2  Indoor Mold Growth = A Water Problem.  If you have mold growing indoors, it means you have a water problem.  In order to eliminate mold and prevent grow-back your remediation company must identify and repair the water source.  This could be as simple as fixing a leaking pipe or more complex such as adding air circulation and venting to attics or crawl spaces, the lack of which is a very common cause of mold growth.

3  Don’t Skip Air Quality Tests.  Passing an air quality test following mold remediation is an essential step to make sure your mold issue has been properly addressed.  Some remediation companies will not include air quality tests in their services (this is a red flag).  Make sure that a post-mitigation, professional air quality test from a third party company is included in your mold remediation bid.  Without it you cannot know with certainty that the health risks of mold are gone and that it was mitigated properly.  If mold remediation is a condition of a home purchase, make sure you ask for a copy of the mold clearance test from the home seller.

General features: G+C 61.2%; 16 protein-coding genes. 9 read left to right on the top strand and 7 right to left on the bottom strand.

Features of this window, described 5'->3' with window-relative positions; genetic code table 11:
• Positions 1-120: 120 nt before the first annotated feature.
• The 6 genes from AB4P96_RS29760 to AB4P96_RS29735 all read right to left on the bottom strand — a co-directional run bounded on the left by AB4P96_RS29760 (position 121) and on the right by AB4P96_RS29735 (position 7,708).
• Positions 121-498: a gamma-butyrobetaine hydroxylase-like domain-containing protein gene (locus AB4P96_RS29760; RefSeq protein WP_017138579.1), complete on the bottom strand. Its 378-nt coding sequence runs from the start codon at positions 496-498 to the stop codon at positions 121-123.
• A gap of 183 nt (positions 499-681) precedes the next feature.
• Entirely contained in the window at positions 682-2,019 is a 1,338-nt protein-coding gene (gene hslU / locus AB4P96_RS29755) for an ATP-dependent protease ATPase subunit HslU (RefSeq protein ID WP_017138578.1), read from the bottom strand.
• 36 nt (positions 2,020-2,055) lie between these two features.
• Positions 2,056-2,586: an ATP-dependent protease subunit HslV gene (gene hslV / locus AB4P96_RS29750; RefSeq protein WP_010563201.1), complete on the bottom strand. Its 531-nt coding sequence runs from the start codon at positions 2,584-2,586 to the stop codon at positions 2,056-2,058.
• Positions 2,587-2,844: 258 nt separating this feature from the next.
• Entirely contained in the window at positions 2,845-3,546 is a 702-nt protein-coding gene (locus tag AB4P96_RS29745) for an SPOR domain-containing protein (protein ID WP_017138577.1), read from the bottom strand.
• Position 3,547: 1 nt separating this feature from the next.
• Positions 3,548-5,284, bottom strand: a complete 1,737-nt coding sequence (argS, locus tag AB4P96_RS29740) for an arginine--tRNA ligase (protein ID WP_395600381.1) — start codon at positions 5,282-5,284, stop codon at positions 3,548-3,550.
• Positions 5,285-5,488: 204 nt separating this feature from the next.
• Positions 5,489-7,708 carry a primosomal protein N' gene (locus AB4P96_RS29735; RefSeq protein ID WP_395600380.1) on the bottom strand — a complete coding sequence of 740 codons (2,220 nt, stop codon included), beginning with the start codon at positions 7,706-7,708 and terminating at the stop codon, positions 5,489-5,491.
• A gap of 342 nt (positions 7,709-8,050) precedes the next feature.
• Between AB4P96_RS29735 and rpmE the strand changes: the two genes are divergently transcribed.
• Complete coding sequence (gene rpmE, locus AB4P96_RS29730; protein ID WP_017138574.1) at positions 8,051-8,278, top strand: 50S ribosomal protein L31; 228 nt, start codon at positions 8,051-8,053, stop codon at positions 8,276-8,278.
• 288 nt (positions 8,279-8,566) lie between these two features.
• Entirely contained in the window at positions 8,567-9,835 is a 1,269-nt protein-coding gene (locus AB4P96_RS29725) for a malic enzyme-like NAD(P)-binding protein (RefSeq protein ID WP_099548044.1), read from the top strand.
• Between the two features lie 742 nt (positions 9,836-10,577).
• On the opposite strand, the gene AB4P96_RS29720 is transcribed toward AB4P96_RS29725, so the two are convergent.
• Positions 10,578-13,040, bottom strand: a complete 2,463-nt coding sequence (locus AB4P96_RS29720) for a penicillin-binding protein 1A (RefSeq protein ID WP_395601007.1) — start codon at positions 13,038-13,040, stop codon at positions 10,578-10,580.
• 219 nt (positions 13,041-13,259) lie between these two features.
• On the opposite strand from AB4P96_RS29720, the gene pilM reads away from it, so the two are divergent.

4  How Should Your Mold Remediation Company Handle Your Mold?  There is a lot of mis-information about mold and how to best get rid of it.  Part of that comes from companies who do not follow industry standards or who are misrepresenting the use of certain mold remediation techniques.  This industry is pretty lucrative and many companies add-on mold remediation services without certification or proper training (we recommend using only Certified Mold Remediation companies).

Professional, certified companies will follow these steps:

  • Identify and repair the source of water leading to mold growth.
  • Dehumidify the area to return humidity to healthy levels.
  • Contain the mold BEFORE disturbing it to prevent it from spreading to other locations in your home.  A containment area will be constructed out of protective plastic sheeting and include negative air flow to suck mold spores out of the air so they don’t circulate throughout your home.
  • Contaminated, non-structural materials are bagged and removed e.g. drywall, floor coverings, insulation